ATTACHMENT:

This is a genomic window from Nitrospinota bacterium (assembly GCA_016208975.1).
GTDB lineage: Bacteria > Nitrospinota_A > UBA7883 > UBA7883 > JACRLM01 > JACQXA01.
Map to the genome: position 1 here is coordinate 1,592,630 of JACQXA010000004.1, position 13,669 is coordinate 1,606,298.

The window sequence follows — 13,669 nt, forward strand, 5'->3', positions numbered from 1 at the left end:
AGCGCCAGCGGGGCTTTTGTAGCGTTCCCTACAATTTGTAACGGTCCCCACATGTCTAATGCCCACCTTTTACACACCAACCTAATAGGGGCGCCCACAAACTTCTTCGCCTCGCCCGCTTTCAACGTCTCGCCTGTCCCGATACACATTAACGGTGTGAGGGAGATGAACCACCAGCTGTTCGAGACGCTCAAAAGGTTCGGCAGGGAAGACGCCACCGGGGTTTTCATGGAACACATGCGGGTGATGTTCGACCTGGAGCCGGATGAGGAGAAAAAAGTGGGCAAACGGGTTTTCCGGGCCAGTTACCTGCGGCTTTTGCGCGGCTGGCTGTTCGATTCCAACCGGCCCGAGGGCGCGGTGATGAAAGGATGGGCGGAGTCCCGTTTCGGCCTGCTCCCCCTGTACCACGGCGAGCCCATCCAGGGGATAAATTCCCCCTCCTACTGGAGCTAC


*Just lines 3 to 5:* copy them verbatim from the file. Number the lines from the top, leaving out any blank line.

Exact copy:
Map to the genome: position 1 here is coordinate 1,592,630 of JACQXA010000004.1, position 13,669 is coordinate 1,606,298.

The window sequence follows — 13,669 nt, forward strand, 5'->3', positions numbered from 1 at the left end:
AGCGCCAGCGGGGCTTTTGTAGCGTTCCCTACAATTTGTAACGGTCCCCACATGTCTAATGCCCACCTTTTACACACCAACCTAATAGGGGCGCCCACAAACTTCTTCGCCTCGCCCGCTTTCAACGTCTCGCCTGTCCCGATACACATTAACGGTGTGAGGGAGATGAACCACCAGCTGTTCGAGACGCTCAAAAGGTTCGGCAGGGAAGACGCCACCGGGGTTTTCATGGAACACATGCGGGTGATGTTCGACCTGGAGCCGGATGAGGAGAAAAAAGTGGGCAAACGGGTTTTCCGGGCCAGTTACCTGCGGCTTTTGCGCGGCTGGCTGTTCGATTCCAACCGGCCCGAGGGCGCGGTGATGAAAGGATGGGCGGAGTCCCGTTTCGGCCTGCTCCCCCTGTACCACGGCGAGCCCATCCAGGGGATAAATTCCCCCTCCTACTGGAGCTAC